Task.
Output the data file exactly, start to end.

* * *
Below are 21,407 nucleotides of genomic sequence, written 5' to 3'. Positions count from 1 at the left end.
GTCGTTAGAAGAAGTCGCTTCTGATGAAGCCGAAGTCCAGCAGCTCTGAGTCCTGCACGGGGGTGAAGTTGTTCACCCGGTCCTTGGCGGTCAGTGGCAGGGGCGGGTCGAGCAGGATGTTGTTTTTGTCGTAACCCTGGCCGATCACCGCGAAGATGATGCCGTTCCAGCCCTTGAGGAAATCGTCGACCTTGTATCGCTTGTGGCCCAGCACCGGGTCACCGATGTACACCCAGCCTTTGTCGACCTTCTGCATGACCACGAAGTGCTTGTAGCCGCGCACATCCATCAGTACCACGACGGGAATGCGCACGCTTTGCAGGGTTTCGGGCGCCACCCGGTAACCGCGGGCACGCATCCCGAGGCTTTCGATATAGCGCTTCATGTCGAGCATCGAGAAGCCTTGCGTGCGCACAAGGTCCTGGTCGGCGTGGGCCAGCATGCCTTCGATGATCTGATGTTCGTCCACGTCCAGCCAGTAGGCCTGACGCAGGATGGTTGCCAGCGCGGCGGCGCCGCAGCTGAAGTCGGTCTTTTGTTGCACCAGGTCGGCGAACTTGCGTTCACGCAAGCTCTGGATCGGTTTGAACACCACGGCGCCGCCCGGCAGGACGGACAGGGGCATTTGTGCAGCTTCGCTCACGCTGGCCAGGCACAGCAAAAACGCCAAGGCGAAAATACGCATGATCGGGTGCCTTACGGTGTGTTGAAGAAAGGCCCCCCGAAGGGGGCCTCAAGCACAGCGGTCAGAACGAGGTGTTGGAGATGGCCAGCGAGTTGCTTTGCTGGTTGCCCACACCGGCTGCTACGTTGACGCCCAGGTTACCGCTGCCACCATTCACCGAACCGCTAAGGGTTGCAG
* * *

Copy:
Below are 21,407 nucleotides of genomic sequence, written 5' to 3'. Positions count from 1 at the left end.
GTCGTTAGAAGAAGTCGCTTCTGATGAAGCCGAAGTCCAGCAGCTCTGAGTCCTGCACGGGGGTGAAGTTGTTCACCCGGTCCTTGGCGGTCAGTGGCAGGGGCGGGTCGAGCAGGATGTTGTTTTTGTCGTAACCCTGGCCGATCACCGCGAAGATGATGCCGTTCCAGCCCTTGAGGAAATCGTCGACCTTGTATCGCTTGTGGCCCAGCACCGGGTCACCGATGTACACCCAGCCTTTGTCGACCTTCTGCATGACCACGAAGTGCTTGTAGCCGCGCACATCCATCAGTACCACGACGGGAATGCGCACGCTTTGCAGGGTTTCGGGCGCCACCCGGTAACCGCGGGCACGCATCCCGAGGCTTTCGATATAGCGCTTCATGTCGAGCATCGAGAAGCCTTGCGTGCGCACAAGGTCCTGGTCGGCGTGGGCCAGCATGCCTTCGATGATCTGATGTTCGTCCACGTCCAGCCAGTAGGCCTGACGCAGGATGGTTGCCAGCGCGGCGGCGCCGCAGCTGAAGTCGGTCTTTTGTTGCACCAGGTCGGCGAACTTGCGTTCACGCAAGCTCTGGATCGGTTTGAACACCACGGCGCCGCCCGGCAGGACGGACAGGGGCATTTGTGCAGCTTCGCTCACGCTGGCCAGGCACAGCAAAAACGCCAAGGCGAAAATACGCATGATCGGGTGCCTTACGGTGTGTTGAAGAAAGGCCCCCCGAAGGGGGCCTCAAGCACAGCGGTCAGAACGAGGTGTTGGAGATGGCCAGCGAGTTGCTTTGCTGGTTGCCCACACCGGCTGCTACGTTGACGCCCAGGTTACCGCTGCCACCATTCACCGAACCGCTAAGGGTTGCAG